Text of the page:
Only a well defined and appropriately specified cost of capital allows the business’s potential returns to be compared to other potential returns being offered by investment options across the global capital markets. With a broader perspective that incorporates both the return potential of the business, but also the risk profile of the business, the owner (as portfolio manager) can entertain a new consideration. Namely, that a lower return with less volatility, over a long-enough time horizon can generate returns equal or superior to something with higher returns but more volatility (i.e. risk).
Figure 1 – Volatility’s Impact on Returns
Moreover, if assets with differing risk / return profiles have different levels of correlation, the net outcome is even better. Differing levels of correlation means that each asset experiences good and bad times on a timeline distinct from other investments. This process of blending assets is known as diversification. Diversification it has been said is the only free lunch in investing.
The Golden Goose Meets Jenny Craig
Because of ‘sunk costs’ (prior investments in the business) and most owners not looking to sell their business, additional investments into the business (like capital expenditures) are considered in a yes/no fashion, rather than weighed against other possible options to deploy capital.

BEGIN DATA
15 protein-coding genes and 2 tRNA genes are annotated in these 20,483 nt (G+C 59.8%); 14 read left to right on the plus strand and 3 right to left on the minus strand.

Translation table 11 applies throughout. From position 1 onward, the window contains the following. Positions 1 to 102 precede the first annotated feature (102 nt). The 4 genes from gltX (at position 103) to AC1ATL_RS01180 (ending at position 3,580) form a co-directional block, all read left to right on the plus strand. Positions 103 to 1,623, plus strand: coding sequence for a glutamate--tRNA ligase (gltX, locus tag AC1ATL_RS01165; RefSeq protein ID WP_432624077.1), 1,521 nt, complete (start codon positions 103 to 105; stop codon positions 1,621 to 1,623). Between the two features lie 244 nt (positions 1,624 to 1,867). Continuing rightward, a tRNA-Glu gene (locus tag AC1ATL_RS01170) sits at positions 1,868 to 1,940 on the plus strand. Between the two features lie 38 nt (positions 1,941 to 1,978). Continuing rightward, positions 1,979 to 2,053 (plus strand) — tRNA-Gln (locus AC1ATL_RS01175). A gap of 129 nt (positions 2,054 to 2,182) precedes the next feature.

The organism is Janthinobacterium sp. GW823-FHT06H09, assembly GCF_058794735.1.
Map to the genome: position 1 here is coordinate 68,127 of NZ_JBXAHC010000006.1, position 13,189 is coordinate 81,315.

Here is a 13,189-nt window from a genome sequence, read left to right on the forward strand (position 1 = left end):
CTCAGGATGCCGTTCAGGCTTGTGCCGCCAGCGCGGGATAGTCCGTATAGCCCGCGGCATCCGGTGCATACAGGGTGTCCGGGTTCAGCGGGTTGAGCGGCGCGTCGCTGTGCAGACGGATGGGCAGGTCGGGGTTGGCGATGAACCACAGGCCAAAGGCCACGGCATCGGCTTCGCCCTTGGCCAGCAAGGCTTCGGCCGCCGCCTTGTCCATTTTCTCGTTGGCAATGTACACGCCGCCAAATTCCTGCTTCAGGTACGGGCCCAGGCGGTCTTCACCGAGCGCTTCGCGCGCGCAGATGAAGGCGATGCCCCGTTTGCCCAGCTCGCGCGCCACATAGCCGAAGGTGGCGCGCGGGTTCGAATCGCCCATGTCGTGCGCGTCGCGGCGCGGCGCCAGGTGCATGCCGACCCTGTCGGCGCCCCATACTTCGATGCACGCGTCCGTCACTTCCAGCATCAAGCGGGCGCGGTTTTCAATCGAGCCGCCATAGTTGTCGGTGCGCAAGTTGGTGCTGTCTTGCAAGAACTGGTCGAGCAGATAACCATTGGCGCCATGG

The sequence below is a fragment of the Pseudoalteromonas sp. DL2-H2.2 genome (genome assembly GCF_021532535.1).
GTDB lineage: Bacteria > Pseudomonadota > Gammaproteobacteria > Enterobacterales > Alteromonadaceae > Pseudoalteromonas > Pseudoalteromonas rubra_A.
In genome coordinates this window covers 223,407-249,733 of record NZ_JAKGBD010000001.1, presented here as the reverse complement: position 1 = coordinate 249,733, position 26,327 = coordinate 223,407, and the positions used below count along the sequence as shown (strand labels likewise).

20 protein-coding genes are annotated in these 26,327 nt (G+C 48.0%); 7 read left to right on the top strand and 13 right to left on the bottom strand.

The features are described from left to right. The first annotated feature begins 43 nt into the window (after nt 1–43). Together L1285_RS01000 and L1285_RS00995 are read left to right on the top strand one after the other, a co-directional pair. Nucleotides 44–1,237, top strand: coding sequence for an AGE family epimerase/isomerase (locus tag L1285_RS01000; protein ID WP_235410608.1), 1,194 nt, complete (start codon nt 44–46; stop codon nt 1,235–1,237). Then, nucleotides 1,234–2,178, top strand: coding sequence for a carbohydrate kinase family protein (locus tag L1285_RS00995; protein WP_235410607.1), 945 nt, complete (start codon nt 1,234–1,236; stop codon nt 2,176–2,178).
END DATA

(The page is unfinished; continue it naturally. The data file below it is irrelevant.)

The business owner with a long-term orientation needs to broaden their perspective to consider a sober assessment about the capital required to run their business and how that compares to peers. On top of that, an accurate assessment of the corresponding risks of the business and setting an appropriate hurdle rate (what rate of return the owner requires the business to earn) provide key inputs to evaluating broader investment options.
Often, a natural output of this thinking will be the creation of an investment program to capture investment returns that have different risk profiles and different correlations to the core business. By beginning to think like a portfolio manager, the business owner can potentially generate greater overall wealth, by lowering the risk of a portfolio with only a single asset. And moreover, limit the potential downside risk by having their wealth be more diversified. Said differently, feeding the golden goose the right amount (and no more) can allow an owner to have their cake and eat it too.
Disclaimer: Not Investment advice nor a recommendation to buy/sell any securities